Jump to a function when reviewing code

Unless you’re reviewing a single function, a code review often involves a lot of jumping between function calls and their definitions (and therefore a lot of scrolling up and down). GitHub lets you jump to a symbol by pressing t when you’re looking at files in a pull request.


Creating a permalink to a file

When viewing a file or directory, press y, and the URL will be converted to a permalink, which you can share knowing that the contents of the file will never change.

If you send a link to a file or directory on GitHub without making it into a permalink, you’ll need to accept the possibility that the file could disappear tomorrow, breaking the link!

Viewing the blame and change recency heatmap

When viewing a file, you can press b to view the Git blame and a heatmap showing how recently each line was changed. It’ll tell you who most recently changed each line of code, and give you a clickable link taking you to the full commit the change was part of.

On the right-hand side of the gutter (which contains the commit message and author), you’ll notice an orange vertical bar. The more vivid this bar is, the more recent the change, meaning you can easily scan the file to find the freshest code!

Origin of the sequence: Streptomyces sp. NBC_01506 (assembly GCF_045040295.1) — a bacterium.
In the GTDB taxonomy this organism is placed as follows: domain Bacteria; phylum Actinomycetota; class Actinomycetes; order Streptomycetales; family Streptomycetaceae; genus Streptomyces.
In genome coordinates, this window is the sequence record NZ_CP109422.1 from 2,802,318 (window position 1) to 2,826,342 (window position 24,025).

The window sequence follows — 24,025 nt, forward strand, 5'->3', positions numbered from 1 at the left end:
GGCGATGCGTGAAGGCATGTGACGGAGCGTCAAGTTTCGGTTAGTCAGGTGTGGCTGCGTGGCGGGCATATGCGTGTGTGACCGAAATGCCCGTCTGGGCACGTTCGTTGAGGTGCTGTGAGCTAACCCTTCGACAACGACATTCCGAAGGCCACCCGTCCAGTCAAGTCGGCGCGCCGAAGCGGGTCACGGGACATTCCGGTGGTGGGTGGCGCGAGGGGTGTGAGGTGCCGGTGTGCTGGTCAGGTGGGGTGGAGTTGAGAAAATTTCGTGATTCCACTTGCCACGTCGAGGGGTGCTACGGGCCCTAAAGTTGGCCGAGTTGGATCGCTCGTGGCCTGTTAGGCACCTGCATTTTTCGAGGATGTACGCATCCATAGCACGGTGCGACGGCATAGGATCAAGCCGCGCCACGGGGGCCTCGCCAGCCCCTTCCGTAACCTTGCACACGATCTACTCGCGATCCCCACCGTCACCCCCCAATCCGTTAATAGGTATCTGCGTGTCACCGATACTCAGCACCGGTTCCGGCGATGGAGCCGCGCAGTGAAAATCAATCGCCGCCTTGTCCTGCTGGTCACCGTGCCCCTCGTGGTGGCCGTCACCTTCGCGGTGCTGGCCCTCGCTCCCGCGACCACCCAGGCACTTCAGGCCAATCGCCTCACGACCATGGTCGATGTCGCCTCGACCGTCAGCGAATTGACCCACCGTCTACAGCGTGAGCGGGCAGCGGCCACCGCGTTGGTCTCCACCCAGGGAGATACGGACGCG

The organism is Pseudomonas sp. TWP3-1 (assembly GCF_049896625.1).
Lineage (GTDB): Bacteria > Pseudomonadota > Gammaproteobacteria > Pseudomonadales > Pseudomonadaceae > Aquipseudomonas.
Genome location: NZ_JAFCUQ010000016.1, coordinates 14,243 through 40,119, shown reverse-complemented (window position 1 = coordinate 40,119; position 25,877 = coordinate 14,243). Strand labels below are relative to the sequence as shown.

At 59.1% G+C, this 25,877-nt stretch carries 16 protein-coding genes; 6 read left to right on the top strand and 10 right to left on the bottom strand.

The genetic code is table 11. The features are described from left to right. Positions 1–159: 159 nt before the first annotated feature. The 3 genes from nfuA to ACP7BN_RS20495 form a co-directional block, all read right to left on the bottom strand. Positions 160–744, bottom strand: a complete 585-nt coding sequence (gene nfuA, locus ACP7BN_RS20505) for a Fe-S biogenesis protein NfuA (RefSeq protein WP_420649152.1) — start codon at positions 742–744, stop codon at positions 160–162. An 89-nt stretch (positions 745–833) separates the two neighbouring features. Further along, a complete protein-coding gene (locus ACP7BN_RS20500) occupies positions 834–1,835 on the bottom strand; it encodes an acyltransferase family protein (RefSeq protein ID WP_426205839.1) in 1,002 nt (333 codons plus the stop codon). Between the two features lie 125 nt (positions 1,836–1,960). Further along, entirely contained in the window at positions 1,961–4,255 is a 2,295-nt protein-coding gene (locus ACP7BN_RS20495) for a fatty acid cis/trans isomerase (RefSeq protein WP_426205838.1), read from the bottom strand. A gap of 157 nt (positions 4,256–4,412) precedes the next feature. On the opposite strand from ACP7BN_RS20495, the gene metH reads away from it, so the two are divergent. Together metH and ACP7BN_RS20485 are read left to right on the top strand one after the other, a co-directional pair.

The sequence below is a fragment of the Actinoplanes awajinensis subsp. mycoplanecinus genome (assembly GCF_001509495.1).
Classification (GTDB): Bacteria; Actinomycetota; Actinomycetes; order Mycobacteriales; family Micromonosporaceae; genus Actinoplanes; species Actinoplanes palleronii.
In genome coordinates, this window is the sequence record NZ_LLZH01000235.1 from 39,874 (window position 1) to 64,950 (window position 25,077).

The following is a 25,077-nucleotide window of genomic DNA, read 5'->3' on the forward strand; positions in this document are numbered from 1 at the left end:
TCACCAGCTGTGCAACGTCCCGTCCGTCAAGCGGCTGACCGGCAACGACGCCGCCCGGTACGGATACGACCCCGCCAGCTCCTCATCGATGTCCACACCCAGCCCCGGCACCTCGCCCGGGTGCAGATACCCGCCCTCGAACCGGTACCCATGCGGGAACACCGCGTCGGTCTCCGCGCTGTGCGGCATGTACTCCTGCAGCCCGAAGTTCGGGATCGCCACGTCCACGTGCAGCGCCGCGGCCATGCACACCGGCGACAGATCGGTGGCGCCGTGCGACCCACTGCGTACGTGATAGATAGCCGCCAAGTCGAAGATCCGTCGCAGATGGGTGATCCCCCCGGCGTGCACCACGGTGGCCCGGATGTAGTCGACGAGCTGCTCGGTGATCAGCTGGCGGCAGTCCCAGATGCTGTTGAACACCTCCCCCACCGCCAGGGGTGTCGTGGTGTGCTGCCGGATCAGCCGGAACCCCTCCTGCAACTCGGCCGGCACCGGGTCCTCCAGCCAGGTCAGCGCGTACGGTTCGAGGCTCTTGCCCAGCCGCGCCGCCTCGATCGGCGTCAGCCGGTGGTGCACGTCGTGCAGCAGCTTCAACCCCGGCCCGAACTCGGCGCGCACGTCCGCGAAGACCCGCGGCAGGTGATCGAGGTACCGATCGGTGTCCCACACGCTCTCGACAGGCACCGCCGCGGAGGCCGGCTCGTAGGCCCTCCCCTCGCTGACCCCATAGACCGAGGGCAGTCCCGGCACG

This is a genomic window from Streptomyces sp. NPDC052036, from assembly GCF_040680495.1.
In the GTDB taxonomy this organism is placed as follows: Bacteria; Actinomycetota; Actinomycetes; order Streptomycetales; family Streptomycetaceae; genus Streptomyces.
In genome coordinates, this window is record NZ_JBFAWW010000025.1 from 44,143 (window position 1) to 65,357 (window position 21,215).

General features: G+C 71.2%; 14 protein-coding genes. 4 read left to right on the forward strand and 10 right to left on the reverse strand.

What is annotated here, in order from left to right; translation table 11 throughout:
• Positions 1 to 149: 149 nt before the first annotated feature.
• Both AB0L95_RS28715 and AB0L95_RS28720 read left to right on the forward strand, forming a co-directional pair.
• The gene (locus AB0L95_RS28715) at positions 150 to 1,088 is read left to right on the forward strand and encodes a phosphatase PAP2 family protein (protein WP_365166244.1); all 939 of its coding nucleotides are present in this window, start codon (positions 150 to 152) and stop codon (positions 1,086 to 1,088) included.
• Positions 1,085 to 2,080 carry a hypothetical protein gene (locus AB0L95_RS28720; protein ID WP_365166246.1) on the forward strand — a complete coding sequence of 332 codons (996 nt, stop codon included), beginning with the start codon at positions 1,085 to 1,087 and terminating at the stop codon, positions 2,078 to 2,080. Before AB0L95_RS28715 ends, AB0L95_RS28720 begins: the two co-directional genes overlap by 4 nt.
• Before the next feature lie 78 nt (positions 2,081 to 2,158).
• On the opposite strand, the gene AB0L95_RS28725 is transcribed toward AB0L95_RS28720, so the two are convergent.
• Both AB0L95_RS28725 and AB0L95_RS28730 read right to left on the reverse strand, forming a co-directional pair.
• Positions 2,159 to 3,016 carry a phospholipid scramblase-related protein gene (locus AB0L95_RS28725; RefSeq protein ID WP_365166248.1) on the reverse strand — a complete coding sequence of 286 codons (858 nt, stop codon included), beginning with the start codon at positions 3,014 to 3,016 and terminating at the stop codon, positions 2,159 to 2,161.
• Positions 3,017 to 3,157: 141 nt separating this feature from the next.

Powerful code search

GitHub indexes most code and offers powerful search functionality over it. If you need to find something in a repository, but don’t plan on making any changes to it. There’s usually no need to check the repository out. Press / to search all the code in the repository.


If your search contains multiple words and you want to search for occurrences of your specific search query, put the quotations around the query. You can filter your searches by other things too, such as file size, extension, the path the file is on, and much more.

Saved replies